he preached a sermon setting forth the insufficiency of good works, and the need of an imputed righteousness in order to the sinner's justification. "All the blind supporters of the Pontifical superstition," says the historian, "were in arms against him." [13] The disguise was now dropped.

There was one man whose wrath the sermon of the young monk had specially roused, the prior of the convent, Eskildus, a bigoted upholder of the ancient religion, and the person who had sent Taussan abroad, whence he had brought back the doctrine, the preaching of which had converted his former friend into his bitter enemy.

That he might not corrupt the monks, or bring on the monastery of Antvorskoborg, which had preserved till this hour its good name untarnished, the terrible suspicion of heresy, the prior formed the resolution of transferring Taussan to the convent of Viborg, where a strict watch would be kept upon him, and he would have fewer opportunities of proselytizing under the rigorous surveillance which Prior Petri Jani was known to exercise over those committed to his care. The event, however, turned out quite otherwise. Shut up in his cell, Taussan communicated with the inmates of the convent through the bars of his window. In these conversations he dropped the seeds of truth into their minds, and the result was that two of the monks, named Erasmus and Theocarius, were converted to the truth. [14]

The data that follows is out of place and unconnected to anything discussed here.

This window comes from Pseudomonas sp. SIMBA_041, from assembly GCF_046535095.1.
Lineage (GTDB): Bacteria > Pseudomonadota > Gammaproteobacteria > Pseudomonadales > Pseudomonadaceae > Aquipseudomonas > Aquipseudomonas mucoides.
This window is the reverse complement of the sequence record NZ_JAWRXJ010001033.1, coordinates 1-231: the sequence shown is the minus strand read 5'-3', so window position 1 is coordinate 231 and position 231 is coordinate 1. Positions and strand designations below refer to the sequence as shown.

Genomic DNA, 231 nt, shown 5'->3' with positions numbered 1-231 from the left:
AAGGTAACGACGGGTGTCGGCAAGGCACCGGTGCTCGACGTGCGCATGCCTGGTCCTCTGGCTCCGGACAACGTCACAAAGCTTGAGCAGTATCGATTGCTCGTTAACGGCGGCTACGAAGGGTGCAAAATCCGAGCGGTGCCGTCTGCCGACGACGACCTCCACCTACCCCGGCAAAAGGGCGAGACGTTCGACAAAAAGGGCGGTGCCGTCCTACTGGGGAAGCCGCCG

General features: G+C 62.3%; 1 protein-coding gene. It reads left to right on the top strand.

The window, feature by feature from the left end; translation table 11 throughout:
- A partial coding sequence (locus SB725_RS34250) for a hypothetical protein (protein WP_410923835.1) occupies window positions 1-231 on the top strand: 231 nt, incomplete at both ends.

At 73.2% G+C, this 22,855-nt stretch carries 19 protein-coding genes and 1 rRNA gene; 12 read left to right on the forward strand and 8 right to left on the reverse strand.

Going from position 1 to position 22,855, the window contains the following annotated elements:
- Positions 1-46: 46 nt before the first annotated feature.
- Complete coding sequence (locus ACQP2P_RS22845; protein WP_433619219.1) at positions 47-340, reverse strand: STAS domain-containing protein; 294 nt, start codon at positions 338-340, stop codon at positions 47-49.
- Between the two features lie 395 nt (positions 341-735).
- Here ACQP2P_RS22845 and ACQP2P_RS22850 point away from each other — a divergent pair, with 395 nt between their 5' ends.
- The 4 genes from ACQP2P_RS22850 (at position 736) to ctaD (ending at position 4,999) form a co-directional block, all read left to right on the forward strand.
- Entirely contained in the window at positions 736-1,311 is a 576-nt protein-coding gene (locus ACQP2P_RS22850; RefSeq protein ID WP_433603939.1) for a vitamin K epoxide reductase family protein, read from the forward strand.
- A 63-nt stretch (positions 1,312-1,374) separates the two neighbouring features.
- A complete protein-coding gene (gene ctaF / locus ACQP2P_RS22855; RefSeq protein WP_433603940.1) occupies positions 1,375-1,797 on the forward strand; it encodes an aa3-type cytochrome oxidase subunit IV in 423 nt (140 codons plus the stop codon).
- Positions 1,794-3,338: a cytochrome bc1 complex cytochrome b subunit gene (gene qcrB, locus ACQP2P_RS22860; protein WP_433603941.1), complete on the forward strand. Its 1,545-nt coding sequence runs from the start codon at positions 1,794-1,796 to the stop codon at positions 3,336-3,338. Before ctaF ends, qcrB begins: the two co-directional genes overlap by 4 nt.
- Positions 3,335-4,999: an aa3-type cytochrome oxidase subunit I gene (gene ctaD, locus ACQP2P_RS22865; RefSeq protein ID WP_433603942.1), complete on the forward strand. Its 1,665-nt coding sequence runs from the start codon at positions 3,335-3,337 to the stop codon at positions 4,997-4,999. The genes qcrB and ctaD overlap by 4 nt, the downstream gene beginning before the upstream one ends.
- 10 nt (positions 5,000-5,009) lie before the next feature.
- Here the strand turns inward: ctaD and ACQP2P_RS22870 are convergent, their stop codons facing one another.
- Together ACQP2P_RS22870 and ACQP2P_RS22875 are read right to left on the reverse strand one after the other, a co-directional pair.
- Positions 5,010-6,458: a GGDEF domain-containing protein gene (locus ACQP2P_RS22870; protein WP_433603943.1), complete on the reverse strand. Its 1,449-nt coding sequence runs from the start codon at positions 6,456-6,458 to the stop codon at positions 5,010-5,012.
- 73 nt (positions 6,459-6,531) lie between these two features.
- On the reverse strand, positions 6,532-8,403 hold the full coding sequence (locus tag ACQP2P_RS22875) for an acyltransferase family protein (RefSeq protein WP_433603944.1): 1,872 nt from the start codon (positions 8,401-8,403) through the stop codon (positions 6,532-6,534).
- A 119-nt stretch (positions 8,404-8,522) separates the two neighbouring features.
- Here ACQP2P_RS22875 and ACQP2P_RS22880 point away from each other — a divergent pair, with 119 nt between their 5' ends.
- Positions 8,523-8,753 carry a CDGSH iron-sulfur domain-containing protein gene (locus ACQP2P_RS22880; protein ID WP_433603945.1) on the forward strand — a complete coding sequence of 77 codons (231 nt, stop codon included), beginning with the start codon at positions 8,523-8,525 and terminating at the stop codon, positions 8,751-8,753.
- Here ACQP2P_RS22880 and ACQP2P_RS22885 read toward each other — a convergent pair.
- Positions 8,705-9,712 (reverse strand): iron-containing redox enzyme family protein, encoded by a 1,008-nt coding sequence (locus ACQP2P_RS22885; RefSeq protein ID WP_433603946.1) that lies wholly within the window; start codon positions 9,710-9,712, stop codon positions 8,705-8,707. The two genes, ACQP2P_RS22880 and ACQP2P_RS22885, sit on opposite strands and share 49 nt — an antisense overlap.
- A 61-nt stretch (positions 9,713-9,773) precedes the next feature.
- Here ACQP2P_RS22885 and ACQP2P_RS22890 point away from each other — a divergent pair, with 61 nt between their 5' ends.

The horror-struck prior, foreseeing the perversion of his whole brotherhood should he retain this corrupter a day longer in the monastery, again drove Taussan forth. If the prior saved his convent by this step, he lost the city of Viborg, for it so happened that about that time a rescript (1526) of King Frederick was issued, commanding that no one should offer molestation to any teacher of the new doctrine, and Taussan thus, though expelled, found himself protected from insult and persecution, whether from the prior or from the magistrates of Viborg. By a marvelous providence, he had been suddenly transferred from the monastery to the city, from the cell to the vineyard of the Lord; from a little auditory, gathered by stealth at his grated window, to the open assemblies of the citizens. He began to preach. The citizens of Viborg heard with joy the Gospel from his mouth. The churches of the city were opened to Taussan, and the crowds that flocked to bear him soon filled them to overflowing. [15]

It was now the bishop's turn to be alarmed. The prior in extinguishing the fire in his convent had but carried the conflagration into the city; gladly would he have seen Taussan again shut up in the monastery, but that was impossible. The captive had escaped, or rather had been driven out, and was not to be lured back; the conflagration had been kindled, and could not now be extinguished. What was to be done? The bishop, Georgius Friis, had no preachers at his command, but he had soldiers, and he resolved to put down these assemblies of worshippers by arms. The zeal of the citizens for the Gospel, however, and their resolution to maintain its preacher, rendered the bishop's efforts abortive. They bade defiance to his troops. They posted guards around the churches, they defended the open squares by drawing chains across them, and they went to sermon with arms in their hands. At length there came another intimation of the royal will, commanding the disaffected party to desist from these violent proceedings, and giving the citizens of Viborg full liberty to attend on the preaching of the Gospel. [16]